Comparison of core features in four Developmental Encephalopathies in the Rett Natural History Study



Rett Syndrome, CDKL5 ‐Deficiency Disorder, FOXG1 Disorder, and MECP2 Duplication Disorder are Developmental Encephalopathies with shared and distinct features. Though historically linked, no direct comparison has been performed. The first head‐to‐head comparison of clinical features in these conditions is presented.


Comprehensive clinical information was collected from 793 individuals enrolled in the Rett Syndrome and Related Disorders Natural History Study. Clinical features including clinical severity, regression, and seizures were cross‐sectionally compared between diagnoses to test the hypothesis that these are 4 distinct disorders.


Distinct patterns of clinical severity, seizure onset age, and regression were present. Individuals with CDKL5 ‐Deficency Disorder were the most severely affected and had the youngest age of seizure onset (2 months) whereas children with MECP2 ‐duplication syndrome had the oldest median age of seizure onset (64 months) and lowest severity scores. Rett syndrome and FOGX1 were intermediate in both features. Smaller head circumference correlates with increased severity in all disorders and earlier age of seizure onset in MECP2‐duplication syndrome. Developmental regression occurred in all Rett syndrome participants (median 18 months) but only 23–34% of the other disorders. Seizure incidence prior to the baseline visit was highest for CDKL5 ‐Deficency Disorder (96.2%) and lowest for Rett syndrome (47.5%). Other clinical features including seizure types and frequency differed amongst groups.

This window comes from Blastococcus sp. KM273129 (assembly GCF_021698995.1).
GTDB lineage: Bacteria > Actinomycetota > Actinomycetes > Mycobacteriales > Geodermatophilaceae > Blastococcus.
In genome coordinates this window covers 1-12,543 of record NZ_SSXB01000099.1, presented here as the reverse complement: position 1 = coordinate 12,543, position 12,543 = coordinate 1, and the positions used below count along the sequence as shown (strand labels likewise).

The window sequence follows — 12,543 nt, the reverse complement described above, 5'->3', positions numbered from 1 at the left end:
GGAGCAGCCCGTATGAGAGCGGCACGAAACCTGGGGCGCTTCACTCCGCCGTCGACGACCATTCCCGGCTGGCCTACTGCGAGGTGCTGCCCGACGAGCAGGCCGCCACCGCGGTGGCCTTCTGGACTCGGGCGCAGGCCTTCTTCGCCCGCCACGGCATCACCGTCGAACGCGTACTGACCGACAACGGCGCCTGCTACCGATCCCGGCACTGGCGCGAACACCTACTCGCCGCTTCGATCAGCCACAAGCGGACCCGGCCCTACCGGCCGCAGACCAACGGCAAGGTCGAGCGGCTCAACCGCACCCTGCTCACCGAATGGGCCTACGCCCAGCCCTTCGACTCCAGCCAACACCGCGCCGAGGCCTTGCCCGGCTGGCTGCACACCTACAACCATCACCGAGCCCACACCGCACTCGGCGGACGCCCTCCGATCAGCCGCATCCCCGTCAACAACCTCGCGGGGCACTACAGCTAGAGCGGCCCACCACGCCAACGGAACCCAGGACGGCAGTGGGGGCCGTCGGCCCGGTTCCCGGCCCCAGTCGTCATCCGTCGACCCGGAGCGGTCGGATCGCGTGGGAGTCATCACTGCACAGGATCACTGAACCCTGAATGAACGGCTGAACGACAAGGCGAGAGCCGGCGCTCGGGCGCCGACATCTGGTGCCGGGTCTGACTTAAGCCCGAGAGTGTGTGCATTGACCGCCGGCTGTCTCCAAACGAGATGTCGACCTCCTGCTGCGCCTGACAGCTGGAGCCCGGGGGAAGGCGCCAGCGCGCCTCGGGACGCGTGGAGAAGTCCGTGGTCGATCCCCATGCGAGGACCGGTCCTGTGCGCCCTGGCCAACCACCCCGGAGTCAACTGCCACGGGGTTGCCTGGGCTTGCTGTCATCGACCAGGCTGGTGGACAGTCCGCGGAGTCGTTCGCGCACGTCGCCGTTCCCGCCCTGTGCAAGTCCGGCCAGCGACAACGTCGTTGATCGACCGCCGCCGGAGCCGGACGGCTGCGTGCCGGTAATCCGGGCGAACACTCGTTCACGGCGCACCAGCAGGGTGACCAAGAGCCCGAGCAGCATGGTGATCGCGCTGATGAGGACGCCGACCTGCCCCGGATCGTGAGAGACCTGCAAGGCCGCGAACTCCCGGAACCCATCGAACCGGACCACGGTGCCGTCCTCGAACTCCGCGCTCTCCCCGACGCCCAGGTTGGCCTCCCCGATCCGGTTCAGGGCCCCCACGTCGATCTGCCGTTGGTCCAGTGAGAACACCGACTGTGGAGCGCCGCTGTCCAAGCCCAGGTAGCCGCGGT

While these Developmental Encephalopathies share many clinical features, clear differences in severity, regression, and seizures warrant considering them as unique disorders. These results will aid in the development of disease specific severity scales, precise therapeutics, and future clinical trials.

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